Joe Rasnick and Joey Nolasco are representative of Lexington’s “new blood” — a generation that has fallen deeply in love with the city and made the decision to establish roots, open a business and get involved. We invited them to share their perspective on this page.
The collective community of central Kentucky is a vibrant and unique one. For many years now, the Bluegrass region has been attempting to rediscover its identity — or possibly create a new one. When the bottom dropped out of the economy a few years ago, it seemed as though that search would have to be put on hold. The economy was in freefall, so of course, our community would be, too. Right?
When Joey Nolasco and I founded integrity/Architecture in 2011, we didn’t agree. Though central Kentucky suffered its fair share of economic turbulence, we saw a far more resilient collection of people and businesses working through it. Therein lies what I believe to be central Kentucky’s true identity — local pride, a strong work ethic and a willingness to support each other, no matter the circumstances. After all, every great success story began with trials and tribulations.
Why did we do it?
I was always of the opinion that any problem, issue or struggle is only as bad as people allow it to be. That’s what is so great about central Kentucky. There’s a pride that exists here, a belief that whatever the state of the union may be, we are still going to wake up in the morning and go to work.
Joey and I knew we had a great idea, and the only way to bring it to fruition was to set out on our own. We knew that if we were willing to work hard — to get up earlier, go to bed later, pour ourselves into every detail of the work, and above all, conduct ourselves with honesty and integrity — our community would help us make our idea a reality.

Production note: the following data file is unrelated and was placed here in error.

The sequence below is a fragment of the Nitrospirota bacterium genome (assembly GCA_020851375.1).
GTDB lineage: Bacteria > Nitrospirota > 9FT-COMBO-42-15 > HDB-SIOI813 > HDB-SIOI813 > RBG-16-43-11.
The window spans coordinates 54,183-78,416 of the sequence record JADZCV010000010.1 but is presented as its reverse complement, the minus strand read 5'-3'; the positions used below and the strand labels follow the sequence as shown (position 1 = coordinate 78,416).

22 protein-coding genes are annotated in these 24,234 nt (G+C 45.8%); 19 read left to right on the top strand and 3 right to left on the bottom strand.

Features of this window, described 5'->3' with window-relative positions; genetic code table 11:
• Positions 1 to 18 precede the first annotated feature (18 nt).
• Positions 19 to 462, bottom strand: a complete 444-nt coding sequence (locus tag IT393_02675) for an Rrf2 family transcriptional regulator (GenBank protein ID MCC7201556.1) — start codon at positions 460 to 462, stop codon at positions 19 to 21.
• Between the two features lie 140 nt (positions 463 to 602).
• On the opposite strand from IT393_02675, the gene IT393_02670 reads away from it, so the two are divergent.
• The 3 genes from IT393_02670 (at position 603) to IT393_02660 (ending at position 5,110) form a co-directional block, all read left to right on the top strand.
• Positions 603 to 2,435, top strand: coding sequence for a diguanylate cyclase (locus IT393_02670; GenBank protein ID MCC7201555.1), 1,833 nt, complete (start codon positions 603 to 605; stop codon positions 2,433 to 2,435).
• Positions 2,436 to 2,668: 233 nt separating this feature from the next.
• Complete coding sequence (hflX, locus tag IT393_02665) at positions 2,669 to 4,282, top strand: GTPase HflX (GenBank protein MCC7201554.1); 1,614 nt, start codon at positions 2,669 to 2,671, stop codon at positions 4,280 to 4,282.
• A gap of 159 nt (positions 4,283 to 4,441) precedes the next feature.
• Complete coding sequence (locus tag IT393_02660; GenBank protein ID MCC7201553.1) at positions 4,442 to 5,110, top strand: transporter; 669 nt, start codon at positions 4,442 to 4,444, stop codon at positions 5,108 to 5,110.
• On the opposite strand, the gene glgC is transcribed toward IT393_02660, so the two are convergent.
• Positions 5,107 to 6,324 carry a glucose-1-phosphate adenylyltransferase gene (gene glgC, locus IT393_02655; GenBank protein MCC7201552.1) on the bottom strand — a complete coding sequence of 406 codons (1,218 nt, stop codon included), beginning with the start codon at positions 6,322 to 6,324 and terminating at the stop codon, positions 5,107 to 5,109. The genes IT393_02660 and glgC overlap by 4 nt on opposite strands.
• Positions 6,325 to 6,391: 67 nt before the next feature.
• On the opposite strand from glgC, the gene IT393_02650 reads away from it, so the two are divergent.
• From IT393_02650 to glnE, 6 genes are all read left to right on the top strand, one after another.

Why now, in the midst of an economic crisis?
Is there ever a perfect time, when the path seems completely devoid of obstacles? No. We analyzed the risks and knew our biggest hurdles, which allowed us to properly prepare for the hardships we knew we’d face moving forward. Always in the back of our minds was the tenet that the greatest enemy is the one you cannot see.
How much planning was involved?
Months and months. In our line of work, you have to think in three dimensions, and we wanted our company to be well designed and thought-out. We set clear goals and crafted strategies on how to meet them. We devised contingency plans in case our first method faltered. Our contingencies had contingencies.
We also knew that, as a new company, we had an opportunity to reach out to the community in new ways. Social media is how people communicate and interact with one another nowadays, and we wanted to embrace that as part of our marketing plan. Platforms such as Facebook, along with our website, are our go-to methods for interacting with our community.